Doubled over, hands on knees and feeling jabs like white-hot needles pierce my chest; I suck in precious air like a Hoover Deluxe. A voice asks if I’m good.
“Sure. Fine. Let’s go,” I say, straightening up.
Only minutes ago I was shooting around casually in my corner of the outdoor basketball court, seeing if I could improve my consecutive free-throw record, when a super-skinny kid (think swizzle stick with limbs) approached me. “Up for a game?”
Why not? Usually I keep to myself. Sometimes I play one-on-one with my friends, but they are also firmly in their 30s and I like to think I am better than they are. Mostly we just play HORSE, that mildly competitive contest that even little school kids play. A real game would be a good challenge.
So I follow Swizzle to the far end of the adjacent court, toward two other guys who will complete our foursome. One is a pasty-skinned kid with a headband, and the other hulking, baby-faced kid reminds me of Lenny from “Of Mice and Men.” I estimate that all three are college freshmen, at least 20 years younger than I am.
First team to 11 wins.
Swizzle and I are on the same side, and from the moment I in-bound the ball to him it’s clear he’s a competitor. He sinks some buckets from the perimeter, but also manages to twist and turn his way inside to score as well. When he does pass it off to me I feel like he wants to give me a chance, and I’m terrified of letting him down, this utter stranger I just met.
I blow some easy shots, but manage to hit one or two under the rim. But it’s clear Swizzle is pulling the weight. Clearly, all these guys are energized, and I’m nowhere near used to the frantic pace as I struggle to keep up.
Lenny and Headband find a rhythm and keep the score close. On defense, I plant my feet and throw up my arms but Lenny only barrels into me with his bricklayer’s frame, knocking me a few feet back. I guard him again and we repeat the dance: he just keeps dribbling and shoving me back with his rear end, and I just keep shuffling backward with my useless arms stabbing the air, looking silly.
Though we are ahead 8-4, after a few more steamroll jobs on me Lenny banks in a few to make it 8-7. My breathing’s getting heavier and I double over for a second, battling not to show how out of shape I am. Swizzle nails a couple from the top of the key and pulls us to within one point of victory, but I miss three shots in a row with one rejected so thunderously by Lenny I thought the ball would explode. Then I have the ball promptly stolen from me twice and just like that the game’s tied at ten-all. Next point wins it.
A strange, unfamiliar dizziness overcomes me and I take a knee, focusing on a squashed bug on the court to keep from blacking out. I strain for air with the ragged breathing of an asthmatic walrus. (I have a quick vision of the kids rolling over my limp body in search of a medical alert necklace.)
At the start of the night, I felt I could still do anything. But it’s these kids dribbling circles around me (literally) that still have it all ahead of them: astronomy exams, graduate schools, rewarding careers, disappointing jobs, successful relationships, failed marriages, kids, mid-life crises, Nobel Prizes or what have you. So much of their life movies are yet unscripted, and I realize that’s what I resent more than anything.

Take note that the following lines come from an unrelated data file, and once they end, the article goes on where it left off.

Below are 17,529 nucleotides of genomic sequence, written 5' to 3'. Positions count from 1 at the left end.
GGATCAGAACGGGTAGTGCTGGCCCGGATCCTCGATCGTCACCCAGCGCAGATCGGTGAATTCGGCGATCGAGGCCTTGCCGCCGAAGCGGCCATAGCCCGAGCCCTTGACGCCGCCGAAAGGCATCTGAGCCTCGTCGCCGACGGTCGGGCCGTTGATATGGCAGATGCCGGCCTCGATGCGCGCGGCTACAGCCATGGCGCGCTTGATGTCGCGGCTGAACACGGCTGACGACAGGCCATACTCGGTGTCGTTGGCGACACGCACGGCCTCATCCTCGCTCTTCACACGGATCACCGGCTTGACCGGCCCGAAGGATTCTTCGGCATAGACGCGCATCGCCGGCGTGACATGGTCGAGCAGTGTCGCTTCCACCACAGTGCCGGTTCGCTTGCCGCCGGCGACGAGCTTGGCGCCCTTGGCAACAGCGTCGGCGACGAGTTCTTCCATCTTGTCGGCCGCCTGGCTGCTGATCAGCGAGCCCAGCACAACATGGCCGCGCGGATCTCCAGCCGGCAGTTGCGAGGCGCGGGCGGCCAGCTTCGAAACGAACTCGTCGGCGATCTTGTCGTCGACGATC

After all, it’s hard for a man to admit there are things he can no longer pull off, whether it’s starting a career as a blue-mohawked rocker, picking up twenty-one-year-old co-eds at a college bar, or holding his own during in a physical contest with three lousy punks.
Suddenly I straighten up and signal I’m ready to continue. I’m not going down without a fight.
This is no longer four guys playing some insignificant pick-up game. It’s cassette players vs. iPods, Pac-Man vs. Lethal Judgment 4, Chuck Taylors vs. Whatever-$200-sneakers-the kids-wear-nowadays. And even my own teammate is the enemy here
After I receive the in-bound pass Headband keeps swatting at the ball, figuring he can slap it from my cement fingers again, but I dribble protectively. I spot Swizzle dancing around the perimeter before breaking free of Lenny then screaming for the ball. Apparently, this is too important a shot to be entrusted to the Old Guy.
But I reach into my limited arsenal and attempt a move I haven’t used since Ronald Reagan ruled the free world. I take a stutter step to my left, then swiftly execute a jerky pirouette back toward my right all while launching the ball in a sort of spinning, leaping hook shot. I invented it years ago to completely befuddle the defender.
And befuddle him it does here, as I let the shot go. Only thing is, I heave the thing at least fifteen feet higher than I have to. It flies out of my hand like a grenade soaring toward an enemy foxhole, then pauses in mid-air well above the backboard before beginning its downward arc directly over the basket and swishing straight through the net.
Everyone stands nailed to the court slack-mouthed and shell-shocked, not knowing if they had just witnessed a flawless secret weapon unleashed at the perfect moment or the luckiest fluke of a carnival shot since Dr. Naismith first nailed a peach basket to a gymnasium wall.
I offer up my knuckles to each player in what turns out to be some awkward fist bumping, muttering ‘good game’ with each tap, then pick up my Spalding and stride off the court, surprisingly rejuvenated for a man close to flopping down on the pavement only moments ago.
I know I’ll be out there again next week, happy enough to return to my solitary corner of the court shooting free throws, in competition only with myself.
As I swing open the chain link gate door it croaks its resistance and I shut it behind me with a metallic click.